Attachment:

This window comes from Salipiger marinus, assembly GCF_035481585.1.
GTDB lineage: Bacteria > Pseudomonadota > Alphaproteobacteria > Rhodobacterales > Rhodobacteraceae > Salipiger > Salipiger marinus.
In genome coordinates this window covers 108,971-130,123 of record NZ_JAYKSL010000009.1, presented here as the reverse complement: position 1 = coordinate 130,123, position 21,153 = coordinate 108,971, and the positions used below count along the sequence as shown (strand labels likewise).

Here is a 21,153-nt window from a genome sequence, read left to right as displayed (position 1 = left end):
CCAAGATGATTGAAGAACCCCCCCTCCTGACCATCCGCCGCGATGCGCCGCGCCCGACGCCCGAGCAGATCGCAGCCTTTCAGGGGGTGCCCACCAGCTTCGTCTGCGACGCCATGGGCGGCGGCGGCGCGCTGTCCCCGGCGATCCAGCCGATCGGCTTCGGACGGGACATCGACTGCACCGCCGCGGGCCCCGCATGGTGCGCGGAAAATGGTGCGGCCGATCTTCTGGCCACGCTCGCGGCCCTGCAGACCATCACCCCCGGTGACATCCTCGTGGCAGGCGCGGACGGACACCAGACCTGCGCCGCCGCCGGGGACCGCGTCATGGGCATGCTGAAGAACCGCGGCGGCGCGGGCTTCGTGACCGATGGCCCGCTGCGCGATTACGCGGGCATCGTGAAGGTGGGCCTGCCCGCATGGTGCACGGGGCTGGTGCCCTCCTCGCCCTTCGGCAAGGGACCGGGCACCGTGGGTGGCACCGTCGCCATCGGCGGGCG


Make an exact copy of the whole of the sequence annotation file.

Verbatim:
This window comes from Salipiger marinus, assembly GCF_035481585.1.
GTDB lineage: Bacteria > Pseudomonadota > Alphaproteobacteria > Rhodobacterales > Rhodobacteraceae > Salipiger > Salipiger marinus.
In genome coordinates this window covers 108,971-130,123 of record NZ_JAYKSL010000009.1, presented here as the reverse complement: position 1 = coordinate 130,123, position 21,153 = coordinate 108,971, and the positions used below count along the sequence as shown (strand labels likewise).

Here is a 21,153-nt window from a genome sequence, read left to right as displayed (position 1 = left end):
CCAAGATGATTGAAGAACCCCCCCTCCTGACCATCCGCCGCGATGCGCCGCGCCCGACGCCCGAGCAGATCGCAGCCTTTCAGGGGGTGCCCACCAGCTTCGTCTGCGACGCCATGGGCGGCGGCGGCGCGCTGTCCCCGGCGATCCAGCCGATCGGCTTCGGACGGGACATCGACTGCACCGCCGCGGGCCCCGCATGGTGCGCGGAAAATGGTGCGGCCGATCTTCTGGCCACGCTCGCGGCCCTGCAGACCATCACCCCCGGTGACATCCTCGTGGCAGGCGCGGACGGACACCAGACCTGCGCCGCCGCCGGGGACCGCGTCATGGGCATGCTGAAGAACCGCGGCGGCGCGGGCTTCGTGACCGATGGCCCGCTGCGCGATTACGCGGGCATCGTGAAGGTGGGCCTGCCCGCATGGTGCACGGGGCTGGTGCCCTCCTCGCCCTTCGGCAAGGGACCGGGCACCGTGGGTGGCACCGTCGCCATCGGCGGGCG